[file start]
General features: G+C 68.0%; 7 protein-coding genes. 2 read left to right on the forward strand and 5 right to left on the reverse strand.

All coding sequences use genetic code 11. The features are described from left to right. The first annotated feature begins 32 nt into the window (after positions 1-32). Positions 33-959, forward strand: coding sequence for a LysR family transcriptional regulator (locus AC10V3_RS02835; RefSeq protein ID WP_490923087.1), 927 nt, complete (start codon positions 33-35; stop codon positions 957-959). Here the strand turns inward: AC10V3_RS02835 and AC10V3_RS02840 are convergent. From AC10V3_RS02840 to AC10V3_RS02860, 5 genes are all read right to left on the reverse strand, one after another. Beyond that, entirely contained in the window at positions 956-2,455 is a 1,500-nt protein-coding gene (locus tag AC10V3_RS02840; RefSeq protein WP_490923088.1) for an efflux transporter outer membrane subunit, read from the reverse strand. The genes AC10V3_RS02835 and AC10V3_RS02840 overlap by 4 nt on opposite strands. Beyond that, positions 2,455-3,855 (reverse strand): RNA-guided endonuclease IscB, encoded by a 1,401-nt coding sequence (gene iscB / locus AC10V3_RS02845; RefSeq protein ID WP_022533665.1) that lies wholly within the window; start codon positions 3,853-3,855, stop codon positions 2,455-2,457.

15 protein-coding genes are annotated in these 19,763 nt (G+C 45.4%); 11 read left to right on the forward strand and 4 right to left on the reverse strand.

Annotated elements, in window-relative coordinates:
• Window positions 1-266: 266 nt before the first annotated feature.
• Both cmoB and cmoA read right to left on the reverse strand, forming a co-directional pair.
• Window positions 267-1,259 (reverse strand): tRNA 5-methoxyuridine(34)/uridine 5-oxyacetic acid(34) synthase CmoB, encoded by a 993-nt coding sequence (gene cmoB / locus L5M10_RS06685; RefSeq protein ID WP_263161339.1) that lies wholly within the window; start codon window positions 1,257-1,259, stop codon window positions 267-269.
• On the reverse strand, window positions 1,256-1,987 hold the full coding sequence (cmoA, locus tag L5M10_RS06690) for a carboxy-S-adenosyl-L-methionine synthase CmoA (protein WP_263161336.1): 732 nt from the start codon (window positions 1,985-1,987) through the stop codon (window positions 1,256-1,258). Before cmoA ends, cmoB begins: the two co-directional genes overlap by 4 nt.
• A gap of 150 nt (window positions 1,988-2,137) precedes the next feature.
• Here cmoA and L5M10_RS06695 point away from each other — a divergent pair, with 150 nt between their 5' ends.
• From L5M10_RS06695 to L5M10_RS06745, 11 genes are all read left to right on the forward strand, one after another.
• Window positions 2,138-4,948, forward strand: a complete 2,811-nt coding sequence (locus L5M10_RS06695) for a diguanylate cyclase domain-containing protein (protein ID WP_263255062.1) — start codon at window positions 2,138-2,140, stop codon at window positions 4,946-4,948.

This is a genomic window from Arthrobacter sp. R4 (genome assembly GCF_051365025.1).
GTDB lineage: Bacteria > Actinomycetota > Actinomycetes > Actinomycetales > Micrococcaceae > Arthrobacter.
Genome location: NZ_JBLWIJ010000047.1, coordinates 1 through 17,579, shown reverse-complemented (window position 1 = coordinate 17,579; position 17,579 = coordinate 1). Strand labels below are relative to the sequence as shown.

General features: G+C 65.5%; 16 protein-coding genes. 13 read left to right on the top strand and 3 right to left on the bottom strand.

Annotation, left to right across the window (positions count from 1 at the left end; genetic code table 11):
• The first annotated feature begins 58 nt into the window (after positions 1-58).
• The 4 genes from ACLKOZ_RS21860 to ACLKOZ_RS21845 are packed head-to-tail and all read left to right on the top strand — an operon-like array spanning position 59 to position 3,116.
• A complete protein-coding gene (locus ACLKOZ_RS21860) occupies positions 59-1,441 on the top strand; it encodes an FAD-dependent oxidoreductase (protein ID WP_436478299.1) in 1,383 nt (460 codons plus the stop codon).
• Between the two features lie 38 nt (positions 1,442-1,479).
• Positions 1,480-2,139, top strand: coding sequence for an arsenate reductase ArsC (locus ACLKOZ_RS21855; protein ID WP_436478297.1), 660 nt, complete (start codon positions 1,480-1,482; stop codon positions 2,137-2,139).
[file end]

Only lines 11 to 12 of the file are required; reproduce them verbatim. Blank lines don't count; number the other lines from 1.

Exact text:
• From L5M10_RS06695 to L5M10_RS06745, 11 genes are all read left to right on the forward strand, one after another.
• Window positions 2,138-4,948, forward strand: a complete 2,811-nt coding sequence (locus L5M10_RS06695) for a diguanylate cyclase domain-containing protein (protein ID WP_263255062.1) — start codon at window positions 2,138-2,140, stop codon at window positions 4,946-4,948.